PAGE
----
What Is Alcohol To-Go in Texas? Learn Everything About It with the Sparks Law Firm!
Alcohol-related laws have always been a bit restrictive in Texas, so it was a surprise for the Texas Restaurant Association to know they could start responsibly selling alcohol.
The Texas government now made alcohol to-go a permanent law, and while that's a positive thing for many people, others don't know what this law is about. Anyone interested in learning more about alcohol to-go can get all the answers they want on this page.
People looking for legal help or advice can also count on the Sparks Law Firm to help them out. This law firm works with top-rated DWI attorneys ready to take any case that comes to them, so no one should hesitate to call it at (817) 381-7846 to schedule a free consultation with one of its defense attorneys.
What Is Alcohol To Go?
The alcohol-to-go law allows Beverage and Private Club permittees to sell alcohol directly to their clients for pickup and delivery orders. However, people can only buy beer, wine, and mixed drinks to go if they do it in an order that includes food.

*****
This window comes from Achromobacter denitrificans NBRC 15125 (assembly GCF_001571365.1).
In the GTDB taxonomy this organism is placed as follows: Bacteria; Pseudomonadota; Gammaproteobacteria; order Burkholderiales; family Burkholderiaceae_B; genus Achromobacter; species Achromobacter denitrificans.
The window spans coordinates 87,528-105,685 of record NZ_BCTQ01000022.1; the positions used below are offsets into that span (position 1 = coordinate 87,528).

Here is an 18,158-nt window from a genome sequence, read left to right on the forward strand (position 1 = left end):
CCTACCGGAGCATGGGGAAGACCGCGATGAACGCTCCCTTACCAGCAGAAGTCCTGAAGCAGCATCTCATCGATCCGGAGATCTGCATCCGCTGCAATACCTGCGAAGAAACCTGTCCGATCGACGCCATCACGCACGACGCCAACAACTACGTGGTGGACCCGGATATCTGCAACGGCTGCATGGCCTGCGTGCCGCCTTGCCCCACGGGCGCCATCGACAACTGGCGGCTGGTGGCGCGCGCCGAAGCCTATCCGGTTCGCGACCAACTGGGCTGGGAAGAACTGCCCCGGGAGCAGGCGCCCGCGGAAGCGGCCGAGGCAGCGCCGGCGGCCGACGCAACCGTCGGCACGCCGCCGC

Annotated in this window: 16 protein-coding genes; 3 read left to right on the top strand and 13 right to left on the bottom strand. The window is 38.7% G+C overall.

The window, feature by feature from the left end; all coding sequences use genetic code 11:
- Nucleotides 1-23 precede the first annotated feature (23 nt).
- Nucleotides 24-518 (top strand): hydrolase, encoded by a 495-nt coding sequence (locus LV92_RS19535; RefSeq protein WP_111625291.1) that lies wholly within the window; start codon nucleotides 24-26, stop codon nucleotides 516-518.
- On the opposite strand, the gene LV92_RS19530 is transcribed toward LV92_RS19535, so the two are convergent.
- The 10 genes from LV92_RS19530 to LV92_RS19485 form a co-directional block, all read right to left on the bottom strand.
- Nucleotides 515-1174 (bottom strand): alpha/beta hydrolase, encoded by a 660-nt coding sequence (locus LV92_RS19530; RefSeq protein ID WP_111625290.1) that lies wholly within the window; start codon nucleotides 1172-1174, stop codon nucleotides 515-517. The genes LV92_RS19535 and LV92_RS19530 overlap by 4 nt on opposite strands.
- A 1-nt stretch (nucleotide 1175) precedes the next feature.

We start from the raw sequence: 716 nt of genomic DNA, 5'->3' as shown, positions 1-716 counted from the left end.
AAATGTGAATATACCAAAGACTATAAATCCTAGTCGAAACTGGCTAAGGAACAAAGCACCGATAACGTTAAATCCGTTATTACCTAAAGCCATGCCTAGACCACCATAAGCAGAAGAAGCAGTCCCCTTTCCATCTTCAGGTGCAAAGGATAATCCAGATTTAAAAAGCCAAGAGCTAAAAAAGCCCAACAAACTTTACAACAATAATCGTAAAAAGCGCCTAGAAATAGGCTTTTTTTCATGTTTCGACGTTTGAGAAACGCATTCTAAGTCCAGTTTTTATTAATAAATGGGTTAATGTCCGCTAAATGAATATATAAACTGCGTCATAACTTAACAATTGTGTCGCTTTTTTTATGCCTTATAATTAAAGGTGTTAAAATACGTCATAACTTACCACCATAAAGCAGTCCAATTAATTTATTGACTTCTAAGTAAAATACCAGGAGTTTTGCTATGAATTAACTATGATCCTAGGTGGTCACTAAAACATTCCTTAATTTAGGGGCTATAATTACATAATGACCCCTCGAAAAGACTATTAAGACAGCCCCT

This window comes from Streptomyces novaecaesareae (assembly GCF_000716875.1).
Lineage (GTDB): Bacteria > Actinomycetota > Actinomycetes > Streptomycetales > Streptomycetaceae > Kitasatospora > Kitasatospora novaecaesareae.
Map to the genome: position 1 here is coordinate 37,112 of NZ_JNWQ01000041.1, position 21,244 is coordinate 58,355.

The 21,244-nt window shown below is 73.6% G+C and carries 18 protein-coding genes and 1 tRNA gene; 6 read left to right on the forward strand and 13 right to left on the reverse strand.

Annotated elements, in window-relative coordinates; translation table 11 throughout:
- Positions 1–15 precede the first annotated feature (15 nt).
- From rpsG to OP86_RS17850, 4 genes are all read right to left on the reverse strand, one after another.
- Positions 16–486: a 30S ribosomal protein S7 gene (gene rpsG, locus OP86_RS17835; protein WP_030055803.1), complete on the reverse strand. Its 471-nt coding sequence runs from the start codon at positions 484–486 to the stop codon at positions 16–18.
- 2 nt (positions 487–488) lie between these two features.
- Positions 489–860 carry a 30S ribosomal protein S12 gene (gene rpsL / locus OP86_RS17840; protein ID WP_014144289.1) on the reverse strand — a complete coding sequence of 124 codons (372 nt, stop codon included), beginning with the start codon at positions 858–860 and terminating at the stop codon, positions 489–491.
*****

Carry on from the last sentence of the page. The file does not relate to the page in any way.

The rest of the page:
This law also helps alcohol retailers, so they can also sell alcoholic beverages to the public. Regardless of that, the alcohol to-go law is not something new to Texan citizens since Governor Greg Abbott signed a temporary waiver that allowed alcohol pickup and delivery orders during the pandemic.
Nevertheless, since it was just a temporary waiver, alcohol retailers had to stop selling beer, wine, and mixed drinks on delivery after it ended. Fortunately, Governor Greg Abbott now signed a permanent law that lets restaurants do this again to help businesses keep their doors open regardless of what happens in the future.
Why Did the Alcohol To-Go Initiative Start in Texas?
As mentioned before, the whole alcohol-to-go concept in Texas started during the pandemic since it made many Texans working at restaurants lose their jobs and main source of income.